### The problem with word problems 2

For the purpose of this post, we could divide word problems to three different categories:

1) routine word problems

2) non-routine word problems

3) algebra word problems

Actually you could divide algebra word problems to routine and non-routine as well, but I want to now talk about word problems kids encounter in school before algebra - in grades 1-8 usually.

J.D. Fisher suggested in the comments section of my previous post on word problems that kids are encouraged to think linearly, step-by-step. Then, when the word problems they encounter don't anymore follow any step-by-step recipe, they are lost. You might want to go back and read that.

Don't typical math book lessons kind of follow this recipe:

In other words, the word problems are usually in the end of the lesson. (That might make solving them a rush.)

Then, have you ever noticed... If the lesson is about topic X, then the word problems are about the topic X too!

For example, if the topic in the lesson is long division, then the word problems found in the lesson are extremely likely to be solved by long division.

And, typically the word problems only have two numbers in them. So, even if you didn't understand a word in the word problem, you might be able to do it. Just try: let's say that the following made-up problem is found within a long division lesson. Can you solve it?

My thought is that over the years, when kids are exposed to such lessons over and over again, they kind of figure it out that it's mentally less demanding just not even read the problem too carefully. Why bother? Just take the two numbers and divide (or multiply, or add, or subtract) them and that's it.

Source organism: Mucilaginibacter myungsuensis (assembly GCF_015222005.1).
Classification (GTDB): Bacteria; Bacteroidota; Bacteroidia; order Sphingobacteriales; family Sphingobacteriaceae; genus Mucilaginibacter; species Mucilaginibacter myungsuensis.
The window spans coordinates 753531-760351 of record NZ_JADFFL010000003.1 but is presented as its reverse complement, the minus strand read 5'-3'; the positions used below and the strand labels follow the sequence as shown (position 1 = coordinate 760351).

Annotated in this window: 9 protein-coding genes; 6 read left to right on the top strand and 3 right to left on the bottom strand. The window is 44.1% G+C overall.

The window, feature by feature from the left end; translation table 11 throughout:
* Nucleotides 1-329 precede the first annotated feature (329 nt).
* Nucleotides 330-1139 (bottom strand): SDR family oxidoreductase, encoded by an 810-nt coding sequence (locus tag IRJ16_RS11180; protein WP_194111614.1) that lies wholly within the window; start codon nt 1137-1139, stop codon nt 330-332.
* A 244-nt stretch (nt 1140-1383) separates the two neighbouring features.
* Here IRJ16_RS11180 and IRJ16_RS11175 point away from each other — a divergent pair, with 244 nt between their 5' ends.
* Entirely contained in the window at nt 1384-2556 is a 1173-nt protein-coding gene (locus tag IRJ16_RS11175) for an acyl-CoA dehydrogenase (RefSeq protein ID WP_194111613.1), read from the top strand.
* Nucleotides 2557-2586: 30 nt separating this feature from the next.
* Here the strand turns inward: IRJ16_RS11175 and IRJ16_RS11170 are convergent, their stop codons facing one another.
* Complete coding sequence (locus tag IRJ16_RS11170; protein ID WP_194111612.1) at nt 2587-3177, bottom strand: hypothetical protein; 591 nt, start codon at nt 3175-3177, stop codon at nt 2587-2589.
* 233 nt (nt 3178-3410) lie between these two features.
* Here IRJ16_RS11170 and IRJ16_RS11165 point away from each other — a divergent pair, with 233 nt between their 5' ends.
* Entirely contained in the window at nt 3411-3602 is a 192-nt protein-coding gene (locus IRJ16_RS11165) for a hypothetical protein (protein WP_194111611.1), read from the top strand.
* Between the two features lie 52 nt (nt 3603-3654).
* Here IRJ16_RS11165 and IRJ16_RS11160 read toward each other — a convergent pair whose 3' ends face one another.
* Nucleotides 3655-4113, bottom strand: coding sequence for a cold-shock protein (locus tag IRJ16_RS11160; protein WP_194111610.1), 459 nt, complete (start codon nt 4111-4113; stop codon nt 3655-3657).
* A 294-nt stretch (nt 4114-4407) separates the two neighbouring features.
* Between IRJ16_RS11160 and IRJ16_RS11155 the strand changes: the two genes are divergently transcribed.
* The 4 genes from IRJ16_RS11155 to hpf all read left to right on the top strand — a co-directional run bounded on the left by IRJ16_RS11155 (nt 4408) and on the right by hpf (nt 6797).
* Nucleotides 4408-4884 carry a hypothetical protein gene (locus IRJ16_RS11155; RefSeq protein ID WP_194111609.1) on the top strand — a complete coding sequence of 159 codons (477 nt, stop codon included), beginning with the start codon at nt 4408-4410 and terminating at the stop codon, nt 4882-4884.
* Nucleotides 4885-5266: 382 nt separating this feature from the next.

I'm not saying that such word problems are not needed in the end of division lessons. I'm sure they have their place. But too much of those simple 'routine' problems can be a problem... I feel kids then "learn" a rule: "Word problems found in math books are solved by some routine or rule that you find in the beginning of the corresponding lesson."

It might teach their minds to be lazy and not willing to tackle non-routine problems.

Maybe it would help to give students a bunch of short routine word problems, and NOT ask them to find answer. Instead, ask them to tell what operation(s) are needed to find the answer.

Maybe it would help to have separate lessons with mixed word problems, including some non-routine, and devote some time to them.

I'm curious to hear your thoughts on this.

And lastly, visit some (most are free) word problem resources if you need more than what is in your math book.

1) routine word problems

2) non-routine word problems

3) algebra word problems

Actually you could divide algebra word problems to routine and non-routine as well, but I want to now talk about word problems kids encounter in school before algebra - in grades 1-8 usually.